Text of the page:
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If zinc is less reactive than sodium, then why does it still react with sodium hydroxide?

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Indeed, $\ce{Zn}$ is lower than $\ce{Na}$ in activity series of metals, so the following reaction won't take place

$$\require{cancel}\ce{Zn + 2NaOH \cancel{→} Zn(OH)2 + 2Na}$$

Remember, however, that $\ce{Zn}$ is amphoteric, so it can reacts with a strong base such as $\ce{NaOH}$ as an acid forming sodium zincate

$$\ce{Zn + 2 H2O + 2 NaOH -> Na2Zn(OH)4 + H2}$$

P.S. I forget a lot of good ol' chemistry, and I have just realized that usually we do not call metals themselves amphoteric, but rather use this term for their oxides/hydroxides. For metals we just say that some of them (such as $\ce{Zn}$) dissolve both in acids and in bases. The point is that $\ce{Zn}$ does not react as an acid in the reaction above since the reaction is not an acid-base one, but rather oxidation-reduction. So, the answer then is that $\ce{Zn}$ reacts with aqueous solution of sodium hydroxide because it can be oxidized in these condition in accordance with the reaction mentioned.

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  • $\begingroup$ does this explain why? so zinc can react because it's amphoteric? $\endgroup$ – Nick Sep 19 '14 at 15:10
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    $\begingroup$ @Nick, chemistry (especially at school level) very rarely answers "why" questions. It is almost all about remembering answers to "what" questions, i.e. what happens when A and B are mixed together. What do you want me to do beyond that? Do you want me to calculate Gibbs energy for this reaction and show that it is negative so the reaction is favoured and then (somehow) estimate the reaction rate to show that it will indeed proceed in a reasonable amount of time? $\endgroup$ – Wildcat Sep 19 '14 at 15:57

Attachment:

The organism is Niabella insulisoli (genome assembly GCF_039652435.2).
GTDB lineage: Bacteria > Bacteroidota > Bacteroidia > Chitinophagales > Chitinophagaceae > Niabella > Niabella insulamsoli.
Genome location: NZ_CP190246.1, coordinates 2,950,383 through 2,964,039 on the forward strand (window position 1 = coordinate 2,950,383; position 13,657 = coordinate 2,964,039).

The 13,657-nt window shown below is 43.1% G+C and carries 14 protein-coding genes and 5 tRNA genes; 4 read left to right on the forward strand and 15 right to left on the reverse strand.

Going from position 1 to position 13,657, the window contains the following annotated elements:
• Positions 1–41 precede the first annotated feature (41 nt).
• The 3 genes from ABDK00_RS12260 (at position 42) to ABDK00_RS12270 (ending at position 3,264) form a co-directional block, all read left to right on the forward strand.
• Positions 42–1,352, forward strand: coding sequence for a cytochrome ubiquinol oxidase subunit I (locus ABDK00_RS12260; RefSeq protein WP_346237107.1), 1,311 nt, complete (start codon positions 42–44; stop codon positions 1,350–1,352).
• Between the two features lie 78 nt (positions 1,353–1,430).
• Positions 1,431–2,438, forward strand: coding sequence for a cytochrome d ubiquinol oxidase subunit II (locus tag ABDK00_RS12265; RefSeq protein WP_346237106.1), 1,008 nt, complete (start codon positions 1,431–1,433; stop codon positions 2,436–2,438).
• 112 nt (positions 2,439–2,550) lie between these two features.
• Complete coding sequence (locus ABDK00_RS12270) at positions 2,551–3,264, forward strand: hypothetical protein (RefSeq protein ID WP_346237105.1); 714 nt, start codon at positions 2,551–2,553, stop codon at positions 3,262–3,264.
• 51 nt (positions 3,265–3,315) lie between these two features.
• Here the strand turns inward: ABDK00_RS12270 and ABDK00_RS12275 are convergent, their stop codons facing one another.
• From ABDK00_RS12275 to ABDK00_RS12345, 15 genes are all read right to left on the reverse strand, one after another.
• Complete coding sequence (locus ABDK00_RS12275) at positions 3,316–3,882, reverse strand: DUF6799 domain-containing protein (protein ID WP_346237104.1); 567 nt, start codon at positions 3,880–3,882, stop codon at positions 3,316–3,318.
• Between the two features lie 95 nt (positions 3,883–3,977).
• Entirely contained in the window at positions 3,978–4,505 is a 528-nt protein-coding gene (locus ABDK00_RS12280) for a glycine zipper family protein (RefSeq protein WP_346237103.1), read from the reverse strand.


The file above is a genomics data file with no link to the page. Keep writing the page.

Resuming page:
• $\begingroup$ @Wildcat. The closest to real answers to why-questions you get is from computational chemistry using first-principles methods. Unfortunately we are not yet able to fully simulate chemistry in the bottle with this, and its doubtful that we ever will be. $\endgroup$ – Rudi_Birnbaum Jun 10 '17 at 19:14
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In effect zinc is not displacing sodium. It's displacing hydrogen. We expect a metal to do this from a hydroxide base if

  1. the metal is more reactive than hydrogen and
  2. the metal's own hydroxide can act as acid towards this base (amphoteric hydroxide).

Zinc passes both tests and so, party time!

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Zn is a amphoteric element. Therefore Zn can react with both acids and alkalis eliminating hydrogen. Learn more about amphoteric elements and compounds https://www.chemistryscl.com/chemistry_theories/amphoteric_compounds/main.php

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protected by Community Jun 10 '17 at 7:20

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